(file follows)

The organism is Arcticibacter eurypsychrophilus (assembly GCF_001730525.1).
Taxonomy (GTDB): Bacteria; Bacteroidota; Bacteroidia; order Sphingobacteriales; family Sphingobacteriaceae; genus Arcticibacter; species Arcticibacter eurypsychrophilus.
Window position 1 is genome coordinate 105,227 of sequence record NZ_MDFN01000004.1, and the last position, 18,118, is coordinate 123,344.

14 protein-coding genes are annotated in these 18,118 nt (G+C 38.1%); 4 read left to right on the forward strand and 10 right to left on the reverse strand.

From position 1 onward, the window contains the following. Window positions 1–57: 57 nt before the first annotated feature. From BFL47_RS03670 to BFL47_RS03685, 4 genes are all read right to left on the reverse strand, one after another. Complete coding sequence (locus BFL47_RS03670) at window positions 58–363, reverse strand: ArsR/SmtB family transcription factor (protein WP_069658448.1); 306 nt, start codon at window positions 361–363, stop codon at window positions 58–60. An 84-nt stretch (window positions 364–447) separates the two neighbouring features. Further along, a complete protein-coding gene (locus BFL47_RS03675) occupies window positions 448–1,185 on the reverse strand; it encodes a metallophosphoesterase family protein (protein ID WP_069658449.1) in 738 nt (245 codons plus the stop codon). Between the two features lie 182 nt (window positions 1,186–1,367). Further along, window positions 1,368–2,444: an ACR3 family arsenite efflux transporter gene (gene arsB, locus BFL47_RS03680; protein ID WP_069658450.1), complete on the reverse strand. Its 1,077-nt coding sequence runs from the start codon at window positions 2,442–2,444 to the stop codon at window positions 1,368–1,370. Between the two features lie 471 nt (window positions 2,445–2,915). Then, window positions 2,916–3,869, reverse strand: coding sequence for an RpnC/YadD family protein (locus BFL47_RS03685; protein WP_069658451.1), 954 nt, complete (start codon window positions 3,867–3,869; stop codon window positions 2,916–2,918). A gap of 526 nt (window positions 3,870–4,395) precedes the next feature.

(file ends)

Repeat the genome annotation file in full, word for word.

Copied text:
The organism is Arcticibacter eurypsychrophilus (assembly GCF_001730525.1).
Taxonomy (GTDB): Bacteria; Bacteroidota; Bacteroidia; order Sphingobacteriales; family Sphingobacteriaceae; genus Arcticibacter; species Arcticibacter eurypsychrophilus.
Window position 1 is genome coordinate 105,227 of sequence record NZ_MDFN01000004.1, and the last position, 18,118, is coordinate 123,344.

14 protein-coding genes are annotated in these 18,118 nt (G+C 38.1%); 4 read left to right on the forward strand and 10 right to left on the reverse strand.

From position 1 onward, the window contains the following. Window positions 1–57: 57 nt before the first annotated feature. From BFL47_RS03670 to BFL47_RS03685, 4 genes are all read right to left on the reverse strand, one after another. Complete coding sequence (locus BFL47_RS03670) at window positions 58–363, reverse strand: ArsR/SmtB family transcription factor (protein WP_069658448.1); 306 nt, start codon at window positions 361–363, stop codon at window positions 58–60. An 84-nt stretch (window positions 364–447) separates the two neighbouring features. Further along, a complete protein-coding gene (locus BFL47_RS03675) occupies window positions 448–1,185 on the reverse strand; it encodes a metallophosphoesterase family protein (protein ID WP_069658449.1) in 738 nt (245 codons plus the stop codon). Between the two features lie 182 nt (window positions 1,186–1,367). Further along, window positions 1,368–2,444: an ACR3 family arsenite efflux transporter gene (gene arsB, locus BFL47_RS03680; protein ID WP_069658450.1), complete on the reverse strand. Its 1,077-nt coding sequence runs from the start codon at window positions 2,442–2,444 to the stop codon at window positions 1,368–1,370. Between the two features lie 471 nt (window positions 2,445–2,915). Then, window positions 2,916–3,869, reverse strand: coding sequence for an RpnC/YadD family protein (locus BFL47_RS03685; protein WP_069658451.1), 954 nt, complete (start codon window positions 3,867–3,869; stop codon window positions 2,916–2,918). A gap of 526 nt (window positions 3,870–4,395) precedes the next feature.